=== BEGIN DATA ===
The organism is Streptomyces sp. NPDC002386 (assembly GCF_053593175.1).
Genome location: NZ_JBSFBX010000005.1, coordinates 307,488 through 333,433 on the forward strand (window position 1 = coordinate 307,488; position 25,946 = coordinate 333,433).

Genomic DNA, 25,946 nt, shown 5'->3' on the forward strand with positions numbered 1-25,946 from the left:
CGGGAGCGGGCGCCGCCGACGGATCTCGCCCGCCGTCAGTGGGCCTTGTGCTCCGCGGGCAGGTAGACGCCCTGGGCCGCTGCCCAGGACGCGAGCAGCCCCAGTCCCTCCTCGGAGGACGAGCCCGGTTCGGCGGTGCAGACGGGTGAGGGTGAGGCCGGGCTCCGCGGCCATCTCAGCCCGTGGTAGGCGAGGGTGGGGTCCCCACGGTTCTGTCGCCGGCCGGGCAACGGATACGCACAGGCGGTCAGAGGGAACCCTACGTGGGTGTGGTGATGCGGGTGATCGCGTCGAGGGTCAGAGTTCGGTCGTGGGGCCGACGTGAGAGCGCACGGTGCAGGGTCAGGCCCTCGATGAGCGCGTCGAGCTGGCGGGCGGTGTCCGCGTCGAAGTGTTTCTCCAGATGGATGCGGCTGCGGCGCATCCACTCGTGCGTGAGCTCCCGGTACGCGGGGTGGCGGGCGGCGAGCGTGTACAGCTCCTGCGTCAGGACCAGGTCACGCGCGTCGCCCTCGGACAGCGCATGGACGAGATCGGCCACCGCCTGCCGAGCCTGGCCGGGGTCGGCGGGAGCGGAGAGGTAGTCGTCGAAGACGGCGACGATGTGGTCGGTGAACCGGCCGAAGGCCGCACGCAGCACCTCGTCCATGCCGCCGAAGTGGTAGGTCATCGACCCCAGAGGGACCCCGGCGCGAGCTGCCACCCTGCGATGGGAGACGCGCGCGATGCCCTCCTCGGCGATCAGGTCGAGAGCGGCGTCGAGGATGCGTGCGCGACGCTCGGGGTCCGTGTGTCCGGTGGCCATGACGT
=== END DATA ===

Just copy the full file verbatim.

The organism is Streptomyces sp. NPDC002386 (assembly GCF_053593175.1).
Genome location: NZ_JBSFBX010000005.1, coordinates 307,488 through 333,433 on the forward strand (window position 1 = coordinate 307,488; position 25,946 = coordinate 333,433).

Genomic DNA, 25,946 nt, shown 5'->3' on the forward strand with positions numbered 1-25,946 from the left:
CGGGAGCGGGCGCCGCCGACGGATCTCGCCCGCCGTCAGTGGGCCTTGTGCTCCGCGGGCAGGTAGACGCCCTGGGCCGCTGCCCAGGACGCGAGCAGCCCCAGTCCCTCCTCGGAGGACGAGCCCGGTTCGGCGGTGCAGACGGGTGAGGGTGAGGCCGGGCTCCGCGGCCATCTCAGCCCGTGGTAGGCGAGGGTGGGGTCCCCACGGTTCTGTCGCCGGCCGGGCAACGGATACGCACAGGCGGTCAGAGGGAACCCTACGTGGGTGTGGTGATGCGGGTGATCGCGTCGAGGGTCAGAGTTCGGTCGTGGGGCCGACGTGAGAGCGCACGGTGCAGGGTCAGGCCCTCGATGAGCGCGTCGAGCTGGCGGGCGGTGTCCGCGTCGAAGTGTTTCTCCAGATGGATGCGGCTGCGGCGCATCCACTCGTGCGTGAGCTCCCGGTACGCGGGGTGGCGGGCGGCGAGCGTGTACAGCTCCTGCGTCAGGACCAGGTCACGCGCGTCGCCCTCGGACAGCGCATGGACGAGATCGGCCACCGCCTGCCGAGCCTGGCCGGGGTCGGCGGGAGCGGAGAGGTAGTCGTCGAAGACGGCGACGATGTGGTCGGTGAACCGGCCGAAGGCCGCACGCAGCACCTCGTCCATGCCGCCGAAGTGGTAGGTCATCGACCCCAGAGGGACCCCGGCGCGAGCTGCCACCCTGCGATGGGAGACGCGCGCGATGCCCTCCTCGGCGATCAGGTCGAGAGCGGCGTCGAGGATGCGTGCGCGACGCTCGGGGTCCGTGTGTCCGGTGGCCATGACGT